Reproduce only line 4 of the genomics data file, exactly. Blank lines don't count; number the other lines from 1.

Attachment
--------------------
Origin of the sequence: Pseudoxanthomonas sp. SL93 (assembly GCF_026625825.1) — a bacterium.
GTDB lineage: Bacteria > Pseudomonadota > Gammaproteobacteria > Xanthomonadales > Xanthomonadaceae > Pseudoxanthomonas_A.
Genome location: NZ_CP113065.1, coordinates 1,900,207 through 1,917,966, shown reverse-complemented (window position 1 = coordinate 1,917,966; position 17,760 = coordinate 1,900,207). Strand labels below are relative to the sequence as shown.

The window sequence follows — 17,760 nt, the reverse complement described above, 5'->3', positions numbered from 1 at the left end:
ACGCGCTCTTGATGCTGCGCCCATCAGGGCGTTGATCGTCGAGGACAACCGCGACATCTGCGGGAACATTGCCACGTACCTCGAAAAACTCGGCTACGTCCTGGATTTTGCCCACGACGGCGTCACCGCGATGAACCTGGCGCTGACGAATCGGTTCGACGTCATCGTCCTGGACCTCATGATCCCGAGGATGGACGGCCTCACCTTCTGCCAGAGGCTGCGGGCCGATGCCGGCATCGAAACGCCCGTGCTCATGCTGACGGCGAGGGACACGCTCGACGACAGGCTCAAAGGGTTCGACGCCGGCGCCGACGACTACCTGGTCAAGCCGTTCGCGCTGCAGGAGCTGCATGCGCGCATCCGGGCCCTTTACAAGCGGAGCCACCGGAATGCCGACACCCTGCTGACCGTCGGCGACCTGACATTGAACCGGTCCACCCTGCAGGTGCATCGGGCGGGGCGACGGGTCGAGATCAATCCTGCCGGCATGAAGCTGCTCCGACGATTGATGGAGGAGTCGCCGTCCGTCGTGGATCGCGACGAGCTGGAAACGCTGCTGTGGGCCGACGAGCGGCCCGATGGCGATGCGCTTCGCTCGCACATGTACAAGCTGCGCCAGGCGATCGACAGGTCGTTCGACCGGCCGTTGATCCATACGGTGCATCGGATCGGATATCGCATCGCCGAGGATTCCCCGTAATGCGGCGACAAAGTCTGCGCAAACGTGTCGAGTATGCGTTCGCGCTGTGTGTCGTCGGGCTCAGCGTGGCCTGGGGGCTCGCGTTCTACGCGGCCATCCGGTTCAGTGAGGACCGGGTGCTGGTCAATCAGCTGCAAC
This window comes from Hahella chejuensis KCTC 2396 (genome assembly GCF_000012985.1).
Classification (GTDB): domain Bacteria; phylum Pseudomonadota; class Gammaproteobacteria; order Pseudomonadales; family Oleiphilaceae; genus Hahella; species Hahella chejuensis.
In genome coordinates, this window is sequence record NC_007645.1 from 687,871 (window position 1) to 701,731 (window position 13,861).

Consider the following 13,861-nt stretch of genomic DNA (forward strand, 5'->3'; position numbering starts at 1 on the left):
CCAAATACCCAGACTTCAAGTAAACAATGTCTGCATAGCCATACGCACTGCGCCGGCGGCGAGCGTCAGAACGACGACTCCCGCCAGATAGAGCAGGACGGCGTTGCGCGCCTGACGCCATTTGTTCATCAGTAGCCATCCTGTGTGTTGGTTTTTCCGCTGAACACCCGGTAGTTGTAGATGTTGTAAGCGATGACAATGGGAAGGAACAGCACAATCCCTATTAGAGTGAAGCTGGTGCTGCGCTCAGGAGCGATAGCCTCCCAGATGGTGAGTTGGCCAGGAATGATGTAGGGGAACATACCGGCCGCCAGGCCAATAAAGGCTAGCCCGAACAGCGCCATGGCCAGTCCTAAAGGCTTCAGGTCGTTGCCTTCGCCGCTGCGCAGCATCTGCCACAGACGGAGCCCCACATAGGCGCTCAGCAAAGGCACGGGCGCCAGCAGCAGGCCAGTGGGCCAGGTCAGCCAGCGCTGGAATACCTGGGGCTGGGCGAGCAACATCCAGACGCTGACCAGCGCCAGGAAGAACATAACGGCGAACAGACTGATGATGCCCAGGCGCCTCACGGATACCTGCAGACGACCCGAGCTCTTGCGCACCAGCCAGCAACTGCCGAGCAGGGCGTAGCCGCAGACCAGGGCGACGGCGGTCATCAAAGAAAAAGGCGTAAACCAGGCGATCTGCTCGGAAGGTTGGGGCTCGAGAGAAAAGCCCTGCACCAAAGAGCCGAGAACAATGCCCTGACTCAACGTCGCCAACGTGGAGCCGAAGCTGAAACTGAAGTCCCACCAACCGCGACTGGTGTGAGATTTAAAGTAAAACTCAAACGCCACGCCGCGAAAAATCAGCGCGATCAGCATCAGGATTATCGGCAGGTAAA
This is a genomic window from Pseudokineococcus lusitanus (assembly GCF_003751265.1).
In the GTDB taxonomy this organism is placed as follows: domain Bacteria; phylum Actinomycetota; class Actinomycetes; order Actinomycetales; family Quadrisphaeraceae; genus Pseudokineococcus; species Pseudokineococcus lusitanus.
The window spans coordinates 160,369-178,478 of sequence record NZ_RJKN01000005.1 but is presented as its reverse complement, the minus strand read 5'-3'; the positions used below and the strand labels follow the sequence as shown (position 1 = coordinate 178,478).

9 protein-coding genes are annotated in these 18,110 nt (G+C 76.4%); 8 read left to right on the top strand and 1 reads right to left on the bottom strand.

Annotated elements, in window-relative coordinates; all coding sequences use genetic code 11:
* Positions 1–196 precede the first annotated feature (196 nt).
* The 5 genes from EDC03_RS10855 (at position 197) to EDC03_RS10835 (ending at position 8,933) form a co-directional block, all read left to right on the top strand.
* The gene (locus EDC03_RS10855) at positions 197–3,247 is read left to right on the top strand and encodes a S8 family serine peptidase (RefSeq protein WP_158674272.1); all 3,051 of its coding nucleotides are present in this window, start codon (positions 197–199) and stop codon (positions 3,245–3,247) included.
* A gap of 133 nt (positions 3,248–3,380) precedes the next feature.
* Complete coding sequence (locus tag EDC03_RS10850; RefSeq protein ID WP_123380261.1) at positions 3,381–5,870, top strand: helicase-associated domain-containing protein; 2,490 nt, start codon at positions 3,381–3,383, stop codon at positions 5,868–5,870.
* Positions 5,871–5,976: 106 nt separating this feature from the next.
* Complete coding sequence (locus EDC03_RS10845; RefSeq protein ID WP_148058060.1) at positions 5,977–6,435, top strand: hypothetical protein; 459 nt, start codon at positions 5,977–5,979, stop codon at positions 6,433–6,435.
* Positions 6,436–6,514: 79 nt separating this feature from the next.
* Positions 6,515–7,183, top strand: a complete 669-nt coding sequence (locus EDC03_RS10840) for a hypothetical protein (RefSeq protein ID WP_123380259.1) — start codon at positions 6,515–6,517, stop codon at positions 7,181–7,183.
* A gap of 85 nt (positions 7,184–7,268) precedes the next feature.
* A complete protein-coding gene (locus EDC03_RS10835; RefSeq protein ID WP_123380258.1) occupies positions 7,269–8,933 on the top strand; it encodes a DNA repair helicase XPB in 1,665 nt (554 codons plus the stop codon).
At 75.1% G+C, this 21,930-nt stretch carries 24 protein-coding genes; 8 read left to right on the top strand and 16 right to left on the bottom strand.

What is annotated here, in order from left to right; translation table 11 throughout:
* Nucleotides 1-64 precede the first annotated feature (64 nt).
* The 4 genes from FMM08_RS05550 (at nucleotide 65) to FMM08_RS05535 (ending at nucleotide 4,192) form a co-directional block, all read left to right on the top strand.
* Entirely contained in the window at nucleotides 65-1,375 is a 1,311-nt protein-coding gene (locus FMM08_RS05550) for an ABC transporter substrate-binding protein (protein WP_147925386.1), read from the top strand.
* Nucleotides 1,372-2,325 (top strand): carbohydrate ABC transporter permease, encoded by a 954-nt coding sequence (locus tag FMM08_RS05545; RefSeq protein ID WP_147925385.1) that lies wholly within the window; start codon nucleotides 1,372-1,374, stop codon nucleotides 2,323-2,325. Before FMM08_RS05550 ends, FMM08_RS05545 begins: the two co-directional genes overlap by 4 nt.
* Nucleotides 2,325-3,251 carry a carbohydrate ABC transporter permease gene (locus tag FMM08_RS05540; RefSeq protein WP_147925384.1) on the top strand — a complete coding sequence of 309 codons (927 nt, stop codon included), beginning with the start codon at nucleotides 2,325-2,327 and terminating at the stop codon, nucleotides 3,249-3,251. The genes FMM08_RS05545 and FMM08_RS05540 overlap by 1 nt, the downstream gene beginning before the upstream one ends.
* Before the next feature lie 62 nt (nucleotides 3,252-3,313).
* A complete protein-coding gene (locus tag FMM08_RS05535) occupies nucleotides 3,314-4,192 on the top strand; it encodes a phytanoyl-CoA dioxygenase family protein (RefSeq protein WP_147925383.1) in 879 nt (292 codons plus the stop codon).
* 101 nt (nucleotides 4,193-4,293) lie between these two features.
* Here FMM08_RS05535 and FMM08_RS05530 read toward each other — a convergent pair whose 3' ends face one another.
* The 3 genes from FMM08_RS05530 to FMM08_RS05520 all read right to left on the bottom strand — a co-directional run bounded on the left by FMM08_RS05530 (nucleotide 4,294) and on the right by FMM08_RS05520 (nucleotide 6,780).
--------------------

The window sequence follows — 17,760 nt, the reverse complement described above, 5'->3', positions numbered from 1 at the left end: